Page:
Muslim message of love for all, hatred for none

Meliha Hayat


Hazarat Mirza Masroor Ahmad (pictured left), the spiritual leader of the worldwide Ahmadiyya Muslim Community, has called for global peace and harmony and used a gathering in London to take practical steps to rid the world of all forms of extremism.


The Queen Elizabeth II Conference Hall at Westminster was conquered by a large sign reading "Love for all Hatred for None" while various personalities graced the stage to urge the public to create resolutions encouraging a peaceful and cohesive society. In his address, Hazarat Mirza Masroor Ahmad condemned terrorist ideologies and urged people to unite in positive action against extremism.


The evening's emphasis on peace and tolerance stood in striking contrast to the firebrand radicals (such as Abu Hamza) who have featured on the front pages of the news media as advocates of murder and race hate. The event last month was host to the likes of Justice Secretary Jack Straw, Conservative shadow minister Baroness Sayeeda Warsi, Lord Eric Avebury, Baroness Emma Nicholson, and even received messages from prime minister Gordon Brown.In his speech, Jack Straw expressed his delight that the event was happening. He said:  "All of us hugely admire the work of the Ahmadiyya Muslim community in the UK and across the world."


Straw highlighted the importance of community cohesion and raising awareness of the commonalities between the monotheistic Abrahamic faiths.Lord Avebury described the work of the community as "wonderful" and spoke of the many humanitarian projects in different countries that demonstrated the mission of Ahmadi Muslims across the world.


And British prime minister Gordon Brown's message highlighted the valued contributions made by the Ahmadiyya Muslim community in the UK and worldwide, and went on to conclude that the Ahmadis continue to work for the benefit of the whole of mankind. After reading this some of you maybe be wondering who or what is are this religious group? Well, the Ahmadiyya Muslim community has slowly been making its mark upon the world since its establishment in 1889 by an Indian Muslim, Hadharat Mirza Ghulam Ahmad.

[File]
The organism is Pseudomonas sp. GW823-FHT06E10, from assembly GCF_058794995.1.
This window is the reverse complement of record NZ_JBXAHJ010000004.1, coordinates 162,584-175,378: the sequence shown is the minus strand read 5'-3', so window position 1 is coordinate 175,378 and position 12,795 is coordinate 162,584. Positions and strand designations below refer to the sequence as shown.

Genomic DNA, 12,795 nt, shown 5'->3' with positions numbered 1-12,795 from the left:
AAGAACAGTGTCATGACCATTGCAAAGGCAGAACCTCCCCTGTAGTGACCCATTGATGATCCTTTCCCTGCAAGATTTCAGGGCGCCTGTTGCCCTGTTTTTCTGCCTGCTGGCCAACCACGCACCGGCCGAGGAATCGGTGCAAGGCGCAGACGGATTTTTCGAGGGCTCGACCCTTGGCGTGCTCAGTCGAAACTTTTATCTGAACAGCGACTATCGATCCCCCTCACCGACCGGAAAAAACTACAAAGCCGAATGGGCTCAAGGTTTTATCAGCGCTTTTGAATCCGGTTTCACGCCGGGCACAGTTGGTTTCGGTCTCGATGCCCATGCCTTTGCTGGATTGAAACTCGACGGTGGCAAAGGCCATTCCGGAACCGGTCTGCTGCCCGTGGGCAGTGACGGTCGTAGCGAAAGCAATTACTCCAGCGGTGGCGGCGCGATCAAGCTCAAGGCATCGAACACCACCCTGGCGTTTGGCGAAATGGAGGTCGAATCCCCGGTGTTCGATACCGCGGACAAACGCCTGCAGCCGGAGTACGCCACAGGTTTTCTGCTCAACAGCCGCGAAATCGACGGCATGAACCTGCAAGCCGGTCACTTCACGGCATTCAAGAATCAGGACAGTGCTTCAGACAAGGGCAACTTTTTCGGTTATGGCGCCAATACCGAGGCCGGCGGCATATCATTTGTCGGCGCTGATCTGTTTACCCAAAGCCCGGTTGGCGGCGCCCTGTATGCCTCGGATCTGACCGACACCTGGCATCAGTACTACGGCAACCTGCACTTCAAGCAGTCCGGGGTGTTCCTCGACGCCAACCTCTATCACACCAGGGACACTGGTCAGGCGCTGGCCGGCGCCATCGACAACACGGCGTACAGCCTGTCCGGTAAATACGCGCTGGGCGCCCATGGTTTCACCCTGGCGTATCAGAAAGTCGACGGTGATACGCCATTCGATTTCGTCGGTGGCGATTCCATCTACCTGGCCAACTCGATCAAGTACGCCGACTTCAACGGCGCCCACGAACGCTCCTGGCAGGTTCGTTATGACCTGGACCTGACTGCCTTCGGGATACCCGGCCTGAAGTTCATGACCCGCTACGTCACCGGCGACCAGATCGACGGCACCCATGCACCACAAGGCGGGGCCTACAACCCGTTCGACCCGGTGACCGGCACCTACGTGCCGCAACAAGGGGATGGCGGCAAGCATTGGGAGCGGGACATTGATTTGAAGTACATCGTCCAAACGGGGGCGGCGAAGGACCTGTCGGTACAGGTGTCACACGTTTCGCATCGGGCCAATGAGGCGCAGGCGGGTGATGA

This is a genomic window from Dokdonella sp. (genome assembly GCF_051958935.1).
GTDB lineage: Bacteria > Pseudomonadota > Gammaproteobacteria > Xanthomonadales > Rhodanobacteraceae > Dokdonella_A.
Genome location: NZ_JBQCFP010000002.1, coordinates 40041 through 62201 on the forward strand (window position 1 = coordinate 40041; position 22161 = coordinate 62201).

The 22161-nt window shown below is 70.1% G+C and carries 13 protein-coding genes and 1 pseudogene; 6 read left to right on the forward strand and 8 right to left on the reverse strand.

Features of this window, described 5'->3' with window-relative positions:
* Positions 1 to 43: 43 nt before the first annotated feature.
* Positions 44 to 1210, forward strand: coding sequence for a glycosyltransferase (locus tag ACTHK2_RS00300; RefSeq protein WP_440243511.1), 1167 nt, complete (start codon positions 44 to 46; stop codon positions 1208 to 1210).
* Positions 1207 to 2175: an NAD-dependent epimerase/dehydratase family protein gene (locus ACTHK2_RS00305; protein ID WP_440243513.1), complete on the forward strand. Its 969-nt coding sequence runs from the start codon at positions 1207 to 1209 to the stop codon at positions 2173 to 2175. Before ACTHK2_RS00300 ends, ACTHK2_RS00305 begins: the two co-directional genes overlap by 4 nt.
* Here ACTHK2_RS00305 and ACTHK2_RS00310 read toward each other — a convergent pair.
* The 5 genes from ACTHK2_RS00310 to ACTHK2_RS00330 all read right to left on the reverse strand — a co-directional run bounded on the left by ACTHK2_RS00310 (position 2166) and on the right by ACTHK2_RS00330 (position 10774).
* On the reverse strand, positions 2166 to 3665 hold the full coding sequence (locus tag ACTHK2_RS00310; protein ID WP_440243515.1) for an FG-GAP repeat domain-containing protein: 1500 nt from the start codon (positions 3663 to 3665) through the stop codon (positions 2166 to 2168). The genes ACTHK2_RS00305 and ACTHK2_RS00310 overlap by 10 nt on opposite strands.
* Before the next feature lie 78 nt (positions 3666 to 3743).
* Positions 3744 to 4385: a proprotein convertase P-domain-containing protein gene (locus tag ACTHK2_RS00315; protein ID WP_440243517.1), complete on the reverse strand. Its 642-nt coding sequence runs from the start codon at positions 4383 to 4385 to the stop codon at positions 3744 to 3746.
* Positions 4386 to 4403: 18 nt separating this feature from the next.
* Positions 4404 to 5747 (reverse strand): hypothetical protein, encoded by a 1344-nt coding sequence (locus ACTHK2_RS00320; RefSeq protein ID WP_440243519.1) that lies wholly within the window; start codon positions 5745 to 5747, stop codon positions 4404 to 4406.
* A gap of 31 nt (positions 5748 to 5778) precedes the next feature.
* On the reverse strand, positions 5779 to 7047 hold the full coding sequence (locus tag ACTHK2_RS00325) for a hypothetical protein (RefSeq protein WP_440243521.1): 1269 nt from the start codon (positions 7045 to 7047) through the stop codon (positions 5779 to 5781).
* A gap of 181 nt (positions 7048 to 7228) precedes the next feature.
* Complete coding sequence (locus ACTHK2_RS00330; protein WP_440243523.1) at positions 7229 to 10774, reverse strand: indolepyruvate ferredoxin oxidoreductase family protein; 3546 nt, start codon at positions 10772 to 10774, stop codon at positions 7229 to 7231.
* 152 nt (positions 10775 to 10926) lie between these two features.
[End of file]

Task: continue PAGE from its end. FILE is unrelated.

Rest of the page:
The Ahmadiyya movement believes its founder to be the Messiah awaited by not only the Muslims, but the Christians and Jews also.However, for many mainstream Muslims, this belief breaches the Holy Prophet Muhammad's status as the final prophet, and many go as far as to declare them non- Muslims.


So with such controversy, persecution is always expected, in Pakistan, for example, Ahmadis are legally classified as a non-Muslim minority. This means blasphemy laws ban them from engaging in Muslim practices, from using mosques and attending hajj to using the simple Muslim greeting  'assalam-o-aleikom'. However worse than the discrimination is the physical danger they face; a recent example can be seen in Indonesia after a government appointed panel recommended banning the sect, hundreds of Muslims in Western Java set fire to an Ahmadi Mosque.


Still, despite all this, the community now has a following of an estimated 70 million people across the world in more than 180 different countries. They have grown in leaps and bounds and this year commemorates the centenary of its founder's death and the establishment of the caliphate system which continues to promote its message of "Love for All Hatred for none".


Despite this admirable philosophy the community continues to face persecution. In a recent incident 23 Ahmadi medical students were expelled from the Punjab medical college in Faisalabad, Pakistan.The students included eight men and 15 women. Four of the students, all female, were in their final year of college and thus were only months away from qualification.


Despite this the community has never been hindered in the academic fields; Nobel laureates Dr Abdus Salam and Muhammad Zafrullah Khan both made a tremendous impact on history and were firm followers of Ahmadiyya movement.In an interview with The Times newspaper in London, Hazarat Mirza Masroor Ahmad defines the essence of being an Ahmadi Muslim as very simple:  "It's about honesty, loving peace, hard work and being true to the creator."


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